OK, well I`ve set off on the next attempt at the cutter. I have decided a few things since my last attempt.
1. Use the correct material, a suitable carbon steel and ideally heat treat a piece to test it.
2. I need to be more accurate. I did some more calculations and the difference between module cutters is tiny, clearly I need more precision.
3. I need to really sharpen the cutter.
So with that in mind I decided to dig out my mitutoyo calipers and guage vernier that was given to me from a friend at work a few weeks ago. I haven`t used them yet and I think now is the time to learn. It puts me off because they are imperial but I`m getting much better now switching between metric and imperial over the last few months of reading both.
For the material I ordered some guage plate or ground flat stock as John Shadle suggests in his plans. Whats more, it acutally was advertised as “suitable for hardening for tooling”.
I next cut the out a rough disk with the hacksaw. Drilled a hole in the centre and mounted it on the actual arbour that it will be situated on when the cutter is finished. I then trued it up in the lathe and immediately hit problems. This stuff is pretty hard! I remembered a conversation we had on here a few days ago with John (Bogs) and remembered about honing in with a stone on the cutting tip. What a difference it made, the steel started curling and shaving off. I then continued cutting in from both sides, skimming slithers off until eventually I got to a width of .05″ for the tooth tip or what will become the gap between teeth. I then took this down to the correct depth for the dedendum of the teeth.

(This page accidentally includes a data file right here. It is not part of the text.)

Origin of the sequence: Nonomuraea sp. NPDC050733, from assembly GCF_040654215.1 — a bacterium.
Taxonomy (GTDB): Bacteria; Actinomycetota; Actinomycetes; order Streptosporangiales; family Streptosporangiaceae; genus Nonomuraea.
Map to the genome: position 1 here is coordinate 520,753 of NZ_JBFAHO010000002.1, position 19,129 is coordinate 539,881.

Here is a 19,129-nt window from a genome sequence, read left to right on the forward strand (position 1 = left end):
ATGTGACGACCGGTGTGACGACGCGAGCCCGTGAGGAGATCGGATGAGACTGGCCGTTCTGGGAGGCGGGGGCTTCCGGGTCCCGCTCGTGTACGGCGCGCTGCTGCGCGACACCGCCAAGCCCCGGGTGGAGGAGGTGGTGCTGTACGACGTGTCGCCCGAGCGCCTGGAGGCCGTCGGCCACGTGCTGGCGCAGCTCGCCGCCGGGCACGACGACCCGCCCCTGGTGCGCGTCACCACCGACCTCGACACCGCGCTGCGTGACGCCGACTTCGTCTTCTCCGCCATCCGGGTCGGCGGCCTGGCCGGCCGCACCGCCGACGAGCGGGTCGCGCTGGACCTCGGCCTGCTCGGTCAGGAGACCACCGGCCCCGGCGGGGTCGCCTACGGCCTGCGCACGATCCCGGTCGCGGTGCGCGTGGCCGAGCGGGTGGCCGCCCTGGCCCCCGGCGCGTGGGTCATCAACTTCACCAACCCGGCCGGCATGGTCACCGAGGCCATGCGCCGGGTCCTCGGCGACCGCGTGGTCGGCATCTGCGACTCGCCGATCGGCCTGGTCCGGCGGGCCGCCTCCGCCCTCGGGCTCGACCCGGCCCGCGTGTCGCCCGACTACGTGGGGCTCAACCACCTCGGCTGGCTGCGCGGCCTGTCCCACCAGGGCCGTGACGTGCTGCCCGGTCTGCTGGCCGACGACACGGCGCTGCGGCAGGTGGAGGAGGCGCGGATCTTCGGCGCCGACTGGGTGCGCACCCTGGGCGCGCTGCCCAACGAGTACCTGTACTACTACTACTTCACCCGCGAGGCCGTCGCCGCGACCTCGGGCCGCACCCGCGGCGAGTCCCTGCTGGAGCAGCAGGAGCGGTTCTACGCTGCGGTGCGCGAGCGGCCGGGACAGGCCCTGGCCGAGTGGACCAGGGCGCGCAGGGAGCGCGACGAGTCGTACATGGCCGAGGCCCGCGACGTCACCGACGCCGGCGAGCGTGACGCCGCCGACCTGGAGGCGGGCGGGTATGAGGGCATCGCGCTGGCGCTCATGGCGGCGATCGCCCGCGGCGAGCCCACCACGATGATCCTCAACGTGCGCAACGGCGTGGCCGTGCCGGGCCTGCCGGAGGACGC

Next I needed to put on the radius 2.5mm. I really wanted to find a more accurate way of doing this but couldn`t think of anything better than John Shadle suggests in the plans. A well if it is good enough there it is good enough for me. I rounded an old 2.5mm drill bit to profile and mounted this in a little holder I made and held it with a grub screw:
I mounted this in the tool post and run the lathe on very slow with lots of oil. I thought I`d hit problems but to my astonishment, the steel started peeling off! I continued until I got to depth for the addendum and removed it all from the chuck:
If you look at the top of the picture below you can see the nice radius profile on the cutter. It looks much better than my previous attempts – much better
…. and then the battery went on the camera!
I`ve not done too much more other than remove it from the arbour and litterally cut the disk in half with a hack saw. I have then taken my time and really sharpened and honed in on the cutter edge. It is now really sharp and shiney. The great thing about this method is that you actually end up with two cutters (each half of the disk) and if an offset hole is drilled on both sides of the half disks, you end up with two cutting sides on both halfs of the cutter. John Shadle says this method takes an hour and I`ve probably put a good two hours already but I`m nearly there. I really hope this works otherwise I`m going to be pestering Stew to get this tool post grinder wheel cutting idea up and running :whip: lol.
I`ll take more pictures tomorrow, hopefully of a finished cutter.